You can convert a list into a matrix if and only if all the elements

of the list are of the same type. For example:

milista <- list(a1=1:3, a2=4:6,a31:103)

milista

$a1milista

[1] 1 2 3

$a2

[1] 4 5 6

$a3

[1] 101 102 103

You can convert milista into milista.matriz:

First, to vector

milista.matriz

a11 a12 a13 a21 a22 a23 a31 a32 a331 2 3 4 5 6 101 102 103

Then to matrix (as you quote from Prof Brian D Ripley

"> >and R matrices are just vectors with a dimension attribute."

dim(milista.matriz) <- c(3,3)

milista.matriz

[,1] [,2] [,3]milista.matriz

[1,] 1 4 101

[2,] 2 5 102

[3,] 3 6 103

BUT if milista just had one element with different length, then it

would be impossible to convert it into a matrix.

Also, if milista had elements of different type, such as:

milista <- list(a1=1:3, a2=4:6,a31:103,a4=c("a","b","c"))

you would not be able, by definition, to convert it intomatrix, although you could convert it into a dataframe. Let's see:

midataframe <- data.frame(milista.matriz)

midataframe

X1 X2 X3midataframe

1 1 4 101

2 2 5 102

3 3 6 103

midataframe$X1 [1] 1 2 3

is.numeric(midataframe$X1) [1] TRUE

midataframe <- cbind(midataframe,X4=c("a","b","a"))

midataframe

X1 X2 X3 X4is.numeric(midataframe$X1) [1] TRUE

midataframe <- cbind(midataframe,X4=c("a","b","a"))

midataframe

1 1 4 101 a

2 2 5 102 b

3 3 6 103 a

is.numeric(midataframe$X1) [1] TRUE

is.numeric(midataframe$X4)

[1] FALSEis.numeric(midataframe$X4)

The data frame keeps each column with its own type.

Instead:

cbind(milista.matriz,c("a","b","a"))

[,1] [,2] [,3] [,4][1,] "1" "4" "101" "a"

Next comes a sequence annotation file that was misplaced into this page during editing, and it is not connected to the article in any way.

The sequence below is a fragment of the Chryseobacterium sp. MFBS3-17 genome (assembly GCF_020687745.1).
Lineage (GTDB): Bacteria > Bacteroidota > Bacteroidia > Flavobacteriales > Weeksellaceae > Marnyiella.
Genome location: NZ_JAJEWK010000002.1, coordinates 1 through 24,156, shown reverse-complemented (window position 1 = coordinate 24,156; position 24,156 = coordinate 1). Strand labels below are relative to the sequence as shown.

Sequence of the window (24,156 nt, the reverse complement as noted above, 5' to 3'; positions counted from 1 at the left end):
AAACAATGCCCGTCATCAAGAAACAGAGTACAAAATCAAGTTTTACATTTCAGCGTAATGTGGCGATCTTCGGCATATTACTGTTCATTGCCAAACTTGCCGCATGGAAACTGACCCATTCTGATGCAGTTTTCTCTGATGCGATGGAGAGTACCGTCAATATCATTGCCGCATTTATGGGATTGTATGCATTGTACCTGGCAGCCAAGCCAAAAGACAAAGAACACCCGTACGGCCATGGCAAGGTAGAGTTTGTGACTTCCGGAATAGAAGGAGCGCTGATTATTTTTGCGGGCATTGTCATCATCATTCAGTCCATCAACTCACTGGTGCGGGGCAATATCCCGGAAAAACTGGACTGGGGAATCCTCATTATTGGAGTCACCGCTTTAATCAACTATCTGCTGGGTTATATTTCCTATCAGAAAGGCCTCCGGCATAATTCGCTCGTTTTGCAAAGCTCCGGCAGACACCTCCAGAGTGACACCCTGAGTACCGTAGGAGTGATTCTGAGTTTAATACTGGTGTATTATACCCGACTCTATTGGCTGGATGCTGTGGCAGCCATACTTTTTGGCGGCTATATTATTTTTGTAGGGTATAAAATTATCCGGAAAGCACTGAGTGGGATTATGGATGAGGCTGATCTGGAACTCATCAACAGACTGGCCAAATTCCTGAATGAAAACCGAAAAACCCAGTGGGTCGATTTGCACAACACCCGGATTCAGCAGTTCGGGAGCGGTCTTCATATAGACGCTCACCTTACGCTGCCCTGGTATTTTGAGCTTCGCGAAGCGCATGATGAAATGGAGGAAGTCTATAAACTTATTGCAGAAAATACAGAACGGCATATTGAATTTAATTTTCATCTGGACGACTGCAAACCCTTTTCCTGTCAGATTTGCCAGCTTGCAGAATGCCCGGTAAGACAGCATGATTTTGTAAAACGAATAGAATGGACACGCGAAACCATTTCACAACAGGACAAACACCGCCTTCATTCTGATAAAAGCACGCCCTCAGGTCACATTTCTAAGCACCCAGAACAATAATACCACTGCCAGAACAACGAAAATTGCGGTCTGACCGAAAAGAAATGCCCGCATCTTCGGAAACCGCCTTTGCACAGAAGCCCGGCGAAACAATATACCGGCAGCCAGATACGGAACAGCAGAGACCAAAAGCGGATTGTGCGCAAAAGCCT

[2,] "2" "5" "102" "b"

[3,] "3" "6" "103" "a"

would automatically convert all elements to the same

type (char)).

(In other words, it would seem "as if you had converted" to a matrix,

but you have done more than just changing the organization of the

information:

you have changed the information itself, as 1 != "1". Beware of that,

as R would not warn you).

So:

vector: chain of elements, all of the same type (1 dimension). Note

that:

mivector <- c(1,2,3,"a","b","c")

would produce:

mivector

[1] "1" "2" "3" "a" "b" "c"would produce:

mivector

(numbers automatically converted to chars)

matrix: vector with more than 1 dimension (actually, we normally call

them matrices if they are 2D, and arrays for >3D).

dataframe: matrix which columns can be of different type (but same length)

lists: organized assemblage of elements that can be of different types,

lengths and dimensions, i.e.:

milista

$a1[1] 1 2 3

$a2

[,1] [,2] [,3]

[1,] 1 5 9

[2,] 2 6 10

[3,] 3 7 11

[4,] 4 8 12

$a3

[1] "A ver si me hago un tutorial"

$a4

function(){print("patatin patatan")}

(Well, as far as I know...)

Agus

Dr. Agustin Lobo

Instituto de Ciencias de la Tierra (CSIC)

Lluis Sole Sabaris s/n

08028 Barcelona SPAIN

tel 34 93409 5410

fax 34 93411 0012

alobo at ija.csic.es

On Mon, 25 Feb 2002, Gabor Grothendieck wrote:

--- Prof Brian D Ripley wrote:

could not get it to work:

my.lm <- lm( rnorm(10) ~ I(1:10) )

my.list <- list(1, 2, 3, 4, 5, 6, my.lm, my.lm, my.lm)

my.mat <- matrix( my.list, nrow=3 )

gives the following error in R 1.4.0 on Windows 2000:

Error in matrix(my.list, nrow = 3) : Unimplemented feature in

copyVector

Is there a way to create a matrix out of elements of different types?

Thanks.

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--- Prof Brian D Ripley wrote:

A matrix list? R lists are just vectors with elements of different types,

and R matrices are just vectors with a dimension attribute.

When I saw the above I tried to create a matrix from a list butand R matrices are just vectors with a dimension attribute.

could not get it to work:

my.lm <- lm( rnorm(10) ~ I(1:10) )

my.list <- list(1, 2, 3, 4, 5, 6, my.lm, my.lm, my.lm)

my.mat <- matrix( my.list, nrow=3 )

gives the following error in R 1.4.0 on Windows 2000:

Error in matrix(my.list, nrow = 3) : Unimplemented feature in

copyVector

Is there a way to create a matrix out of elements of different types?

Thanks.

_____________________________________________________________

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or @yourcompany from Everyone.net --> http://www.everyone.net?tag

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